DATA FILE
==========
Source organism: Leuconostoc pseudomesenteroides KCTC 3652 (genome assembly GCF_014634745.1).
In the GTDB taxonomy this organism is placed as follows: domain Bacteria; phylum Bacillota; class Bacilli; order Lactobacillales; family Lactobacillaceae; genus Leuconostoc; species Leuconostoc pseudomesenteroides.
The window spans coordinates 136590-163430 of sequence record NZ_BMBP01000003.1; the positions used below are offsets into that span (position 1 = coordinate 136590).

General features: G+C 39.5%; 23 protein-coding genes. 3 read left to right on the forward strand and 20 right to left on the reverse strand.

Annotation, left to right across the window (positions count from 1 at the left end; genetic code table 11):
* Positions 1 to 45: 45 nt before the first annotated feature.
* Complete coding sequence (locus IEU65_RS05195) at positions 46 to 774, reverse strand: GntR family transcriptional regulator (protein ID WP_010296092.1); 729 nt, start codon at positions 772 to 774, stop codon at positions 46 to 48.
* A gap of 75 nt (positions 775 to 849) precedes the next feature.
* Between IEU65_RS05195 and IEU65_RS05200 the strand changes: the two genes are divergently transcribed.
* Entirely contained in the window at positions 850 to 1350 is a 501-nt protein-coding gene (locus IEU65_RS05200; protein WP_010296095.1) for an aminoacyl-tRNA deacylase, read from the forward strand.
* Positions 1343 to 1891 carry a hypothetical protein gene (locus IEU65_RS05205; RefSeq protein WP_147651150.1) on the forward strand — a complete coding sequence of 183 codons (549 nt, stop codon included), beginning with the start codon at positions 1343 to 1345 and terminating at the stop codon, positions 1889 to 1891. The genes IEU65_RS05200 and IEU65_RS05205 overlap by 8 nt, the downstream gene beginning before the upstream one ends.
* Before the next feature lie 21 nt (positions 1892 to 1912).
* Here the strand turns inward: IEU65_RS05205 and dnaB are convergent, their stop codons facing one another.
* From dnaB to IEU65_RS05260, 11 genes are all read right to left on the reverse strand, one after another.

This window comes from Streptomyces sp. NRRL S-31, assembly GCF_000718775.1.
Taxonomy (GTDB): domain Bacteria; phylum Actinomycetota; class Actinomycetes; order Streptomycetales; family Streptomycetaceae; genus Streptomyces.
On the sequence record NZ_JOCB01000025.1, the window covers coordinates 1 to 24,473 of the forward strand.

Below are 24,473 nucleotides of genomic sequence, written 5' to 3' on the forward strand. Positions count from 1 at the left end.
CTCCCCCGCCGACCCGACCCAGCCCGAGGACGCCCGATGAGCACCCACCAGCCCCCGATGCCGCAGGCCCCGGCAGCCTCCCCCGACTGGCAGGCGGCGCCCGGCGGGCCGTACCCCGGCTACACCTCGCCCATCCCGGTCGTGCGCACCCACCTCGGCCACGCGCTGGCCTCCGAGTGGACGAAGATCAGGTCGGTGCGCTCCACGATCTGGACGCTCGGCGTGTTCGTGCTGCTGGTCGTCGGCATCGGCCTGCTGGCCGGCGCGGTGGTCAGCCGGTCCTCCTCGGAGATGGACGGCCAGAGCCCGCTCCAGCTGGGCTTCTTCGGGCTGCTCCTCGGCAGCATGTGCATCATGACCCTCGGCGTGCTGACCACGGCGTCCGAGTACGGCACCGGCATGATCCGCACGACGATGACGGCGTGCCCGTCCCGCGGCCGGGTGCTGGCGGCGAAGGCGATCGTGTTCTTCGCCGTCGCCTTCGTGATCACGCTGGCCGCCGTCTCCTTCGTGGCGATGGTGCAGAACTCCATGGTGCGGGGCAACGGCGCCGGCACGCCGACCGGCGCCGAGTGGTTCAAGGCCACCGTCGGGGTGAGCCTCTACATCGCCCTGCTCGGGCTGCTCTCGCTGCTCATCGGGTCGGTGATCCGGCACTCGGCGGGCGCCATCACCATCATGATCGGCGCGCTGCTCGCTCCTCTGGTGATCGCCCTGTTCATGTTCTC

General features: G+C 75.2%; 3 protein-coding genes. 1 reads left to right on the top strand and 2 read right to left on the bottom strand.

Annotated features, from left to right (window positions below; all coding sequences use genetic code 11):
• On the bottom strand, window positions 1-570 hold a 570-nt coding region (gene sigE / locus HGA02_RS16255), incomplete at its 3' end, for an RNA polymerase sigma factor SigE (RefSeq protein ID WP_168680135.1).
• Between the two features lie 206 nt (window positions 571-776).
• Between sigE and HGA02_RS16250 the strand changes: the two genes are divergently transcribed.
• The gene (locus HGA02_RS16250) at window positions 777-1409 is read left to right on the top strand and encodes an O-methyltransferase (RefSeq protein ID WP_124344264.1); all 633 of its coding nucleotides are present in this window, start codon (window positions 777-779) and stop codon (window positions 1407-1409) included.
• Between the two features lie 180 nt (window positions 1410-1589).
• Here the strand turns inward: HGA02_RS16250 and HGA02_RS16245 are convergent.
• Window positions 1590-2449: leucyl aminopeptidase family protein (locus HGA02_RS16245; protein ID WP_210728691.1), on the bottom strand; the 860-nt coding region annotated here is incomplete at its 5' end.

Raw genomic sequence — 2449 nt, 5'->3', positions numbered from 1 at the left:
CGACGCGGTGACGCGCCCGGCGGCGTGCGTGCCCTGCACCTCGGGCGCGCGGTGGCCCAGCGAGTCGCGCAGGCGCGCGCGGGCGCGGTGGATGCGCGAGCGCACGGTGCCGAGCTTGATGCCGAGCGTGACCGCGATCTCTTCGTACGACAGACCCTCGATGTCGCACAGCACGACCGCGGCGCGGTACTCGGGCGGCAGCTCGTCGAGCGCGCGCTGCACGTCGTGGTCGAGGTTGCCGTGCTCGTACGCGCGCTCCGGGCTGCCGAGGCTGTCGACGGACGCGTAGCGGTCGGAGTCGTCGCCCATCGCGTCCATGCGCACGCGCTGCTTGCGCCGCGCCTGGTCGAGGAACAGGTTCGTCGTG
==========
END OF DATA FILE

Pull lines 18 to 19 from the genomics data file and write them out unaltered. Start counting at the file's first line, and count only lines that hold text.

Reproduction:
Below are 24,473 nucleotides of genomic sequence, written 5' to 3' on the forward strand. Positions count from 1 at the left end.
CTCCCCCGCCGACCCGACCCAGCCCGAGGACGCCCGATGAGCACCCACCAGCCCCCGATGCCGCAGGCCCCGGCAGCCTCCCCCGACTGGCAGGCGGCGCCCGGCGGGCCGTACCCCGGCTACACCTCGCCCATCCCGGTCGTGCGCACCCACCTCGGCCACGCGCTGGCCTCCGAGTGGACGAAGATCAGGTCGGTGCGCTCCACGATCTGGACGCTCGGCGTGTTCGTGCTGCTGGTCGTCGGCATCGGCCTGCTGGCCGGCGCGGTGGTCAGCCGGTCCTCCTCGGAGATGGACGGCCAGAGCCCGCTCCAGCTGGGCTTCTTCGGGCTGCTCCTCGGCAGCATGTGCATCATGACCCTCGGCGTGCTGACCACGGCGTCCGAGTACGGCACCGGCATGATCCGCACGACGATGACGGCGTGCCCGTCCCGCGGCCGGGTGCTGGCGGCGAAGGCGATCGTGTTCTTCGCCGTCGCCTTCGTGATCACGCTGGCCGCCGTCTCCTTCGTGGCGATGGTGCAGAACTCCATGGTGCGGGGCAACGGCGCCGGCACGCCGACCGGCGCCGAGTGGTTCAAGGCCACCGTCGGGGTGAGCCTCTACATCGCCCTGCTCGGGCTGCTCTCGCTGCTCATCGGGTCGGTGATCCGGCACTCGGCGGGCGCCATCACCATCATGATCGGCGCGCTGCTCGCTCCTCTGGTGATCGCCCTGTTCATGTTCTC